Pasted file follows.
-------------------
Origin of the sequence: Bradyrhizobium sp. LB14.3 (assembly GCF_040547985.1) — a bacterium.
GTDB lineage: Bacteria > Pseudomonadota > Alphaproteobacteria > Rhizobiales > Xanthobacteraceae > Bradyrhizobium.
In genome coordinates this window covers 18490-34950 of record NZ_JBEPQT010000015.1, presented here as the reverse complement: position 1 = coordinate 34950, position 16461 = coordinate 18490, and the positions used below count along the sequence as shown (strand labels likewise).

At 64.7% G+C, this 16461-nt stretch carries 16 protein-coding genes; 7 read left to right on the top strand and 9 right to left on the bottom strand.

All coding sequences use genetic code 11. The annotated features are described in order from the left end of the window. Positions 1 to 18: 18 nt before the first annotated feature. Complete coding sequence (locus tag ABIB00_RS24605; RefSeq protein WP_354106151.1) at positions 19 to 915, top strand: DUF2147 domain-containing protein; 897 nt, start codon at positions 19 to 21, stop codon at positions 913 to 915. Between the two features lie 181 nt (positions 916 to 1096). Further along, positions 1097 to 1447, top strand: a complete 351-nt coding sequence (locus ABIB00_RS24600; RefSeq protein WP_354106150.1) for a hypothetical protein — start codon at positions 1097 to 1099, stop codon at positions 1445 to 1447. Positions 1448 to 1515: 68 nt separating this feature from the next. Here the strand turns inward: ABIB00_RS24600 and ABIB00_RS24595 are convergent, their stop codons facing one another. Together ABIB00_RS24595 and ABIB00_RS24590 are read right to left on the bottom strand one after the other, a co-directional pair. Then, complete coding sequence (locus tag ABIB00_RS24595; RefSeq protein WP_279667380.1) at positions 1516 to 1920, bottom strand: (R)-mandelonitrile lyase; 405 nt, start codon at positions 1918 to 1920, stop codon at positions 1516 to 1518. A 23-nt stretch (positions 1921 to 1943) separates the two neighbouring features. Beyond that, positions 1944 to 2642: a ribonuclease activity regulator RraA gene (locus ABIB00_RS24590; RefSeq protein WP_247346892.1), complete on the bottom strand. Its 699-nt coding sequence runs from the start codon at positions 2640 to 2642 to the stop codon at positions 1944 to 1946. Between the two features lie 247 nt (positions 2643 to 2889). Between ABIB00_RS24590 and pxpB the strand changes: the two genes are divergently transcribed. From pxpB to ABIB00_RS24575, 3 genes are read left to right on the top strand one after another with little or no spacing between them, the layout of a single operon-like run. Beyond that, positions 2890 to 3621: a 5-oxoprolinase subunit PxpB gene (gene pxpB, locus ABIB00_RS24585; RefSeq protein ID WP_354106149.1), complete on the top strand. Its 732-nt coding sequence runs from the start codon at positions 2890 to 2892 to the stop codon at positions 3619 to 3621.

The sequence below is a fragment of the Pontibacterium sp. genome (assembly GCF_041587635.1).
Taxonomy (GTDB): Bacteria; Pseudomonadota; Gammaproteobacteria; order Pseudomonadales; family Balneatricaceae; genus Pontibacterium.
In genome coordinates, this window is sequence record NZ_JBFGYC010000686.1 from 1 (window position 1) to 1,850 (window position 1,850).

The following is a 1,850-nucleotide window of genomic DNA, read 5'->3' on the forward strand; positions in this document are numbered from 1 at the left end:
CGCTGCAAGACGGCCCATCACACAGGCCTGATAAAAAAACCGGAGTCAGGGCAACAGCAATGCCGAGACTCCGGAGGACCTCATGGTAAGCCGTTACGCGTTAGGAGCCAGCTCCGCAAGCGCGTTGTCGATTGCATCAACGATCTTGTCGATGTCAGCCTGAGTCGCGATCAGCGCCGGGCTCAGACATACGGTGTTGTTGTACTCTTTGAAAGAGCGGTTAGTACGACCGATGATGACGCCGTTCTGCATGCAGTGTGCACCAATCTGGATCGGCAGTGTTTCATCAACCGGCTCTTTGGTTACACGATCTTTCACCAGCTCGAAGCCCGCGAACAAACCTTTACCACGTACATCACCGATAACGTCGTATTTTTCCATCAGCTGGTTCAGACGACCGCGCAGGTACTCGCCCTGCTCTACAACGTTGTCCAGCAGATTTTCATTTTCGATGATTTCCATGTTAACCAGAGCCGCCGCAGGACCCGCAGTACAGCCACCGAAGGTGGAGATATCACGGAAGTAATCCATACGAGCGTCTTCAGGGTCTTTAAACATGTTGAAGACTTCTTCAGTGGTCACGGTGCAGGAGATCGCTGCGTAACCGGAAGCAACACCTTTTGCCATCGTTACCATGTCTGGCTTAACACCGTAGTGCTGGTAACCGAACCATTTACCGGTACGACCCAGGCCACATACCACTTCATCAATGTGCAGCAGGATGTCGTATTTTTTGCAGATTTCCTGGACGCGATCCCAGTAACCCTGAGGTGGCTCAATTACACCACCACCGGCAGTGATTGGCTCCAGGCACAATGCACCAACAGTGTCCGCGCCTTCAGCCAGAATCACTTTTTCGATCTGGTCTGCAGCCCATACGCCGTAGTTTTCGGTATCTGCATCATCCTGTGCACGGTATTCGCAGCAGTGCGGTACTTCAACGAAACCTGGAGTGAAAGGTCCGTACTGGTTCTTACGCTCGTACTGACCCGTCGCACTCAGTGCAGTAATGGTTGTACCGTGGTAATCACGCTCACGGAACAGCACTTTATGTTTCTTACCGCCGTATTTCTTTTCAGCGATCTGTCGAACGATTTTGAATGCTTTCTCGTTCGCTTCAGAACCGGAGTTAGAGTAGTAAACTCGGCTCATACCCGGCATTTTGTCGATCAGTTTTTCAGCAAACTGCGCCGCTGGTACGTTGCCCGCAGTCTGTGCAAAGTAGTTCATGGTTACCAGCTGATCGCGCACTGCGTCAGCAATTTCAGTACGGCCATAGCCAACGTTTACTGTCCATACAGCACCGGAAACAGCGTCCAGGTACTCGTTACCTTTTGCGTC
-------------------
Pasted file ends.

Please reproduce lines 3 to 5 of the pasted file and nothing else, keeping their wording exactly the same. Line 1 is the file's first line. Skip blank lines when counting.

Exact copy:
In genome coordinates this window covers 18490-34950 of record NZ_JBEPQT010000015.1, presented here as the reverse complement: position 1 = coordinate 34950, position 16461 = coordinate 18490, and the positions used below count along the sequence as shown (strand labels likewise).

At 64.7% G+C, this 16461-nt stretch carries 16 protein-coding genes; 7 read left to right on the top strand and 9 right to left on the bottom strand.

All coding sequences use genetic code 11. The annotated features are described in order from the left end of the window. Positions 1 to 18: 18 nt before the first annotated feature. Complete coding sequence (locus tag ABIB00_RS24605; RefSeq protein WP_354106151.1) at positions 19 to 915, top strand: DUF2147 domain-containing protein; 897 nt, start codon at positions 19 to 21, stop codon at positions 913 to 915. Between the two features lie 181 nt (positions 916 to 1096). Further along, positions 1097 to 1447, top strand: a complete 351-nt coding sequence (locus ABIB00_RS24600; RefSeq protein WP_354106150.1) for a hypothetical protein — start codon at positions 1097 to 1099, stop codon at positions 1445 to 1447. Positions 1448 to 1515: 68 nt separating this feature from the next. Here the strand turns inward: ABIB00_RS24600 and ABIB00_RS24595 are convergent, their stop codons facing one another. Together ABIB00_RS24595 and ABIB00_RS24590 are read right to left on the bottom strand one after the other, a co-directional pair. Then, complete coding sequence (locus tag ABIB00_RS24595; RefSeq protein WP_279667380.1) at positions 1516 to 1920, bottom strand: (R)-mandelonitrile lyase; 405 nt, start codon at positions 1918 to 1920, stop codon at positions 1516 to 1518. A 23-nt stretch (positions 1921 to 1943) separates the two neighbouring features. Beyond that, positions 1944 to 2642: a ribonuclease activity regulator RraA gene (locus ABIB00_RS24590; RefSeq protein WP_247346892.1), complete on the bottom strand. Its 699-nt coding sequence runs from the start codon at positions 2640 to 2642 to the stop codon at positions 1944 to 1946. Between the two features lie 247 nt (positions 2643 to 2889). Between ABIB00_RS24590 and pxpB the strand changes: the two genes are divergently transcribed. From pxpB to ABIB00_RS24575, 3 genes are read left to right on the top strand one after another with little or no spacing between them, the layout of a single operon-like run. Beyond that, positions 2890 to 3621: a 5-oxoprolinase subunit PxpB gene (gene pxpB, locus ABIB00_RS24585; RefSeq protein ID WP_354106149.1), complete on the top strand. Its 732-nt coding sequence runs from the start codon at positions 2890 to 2892 to the stop codon at positions 3619 to 3621.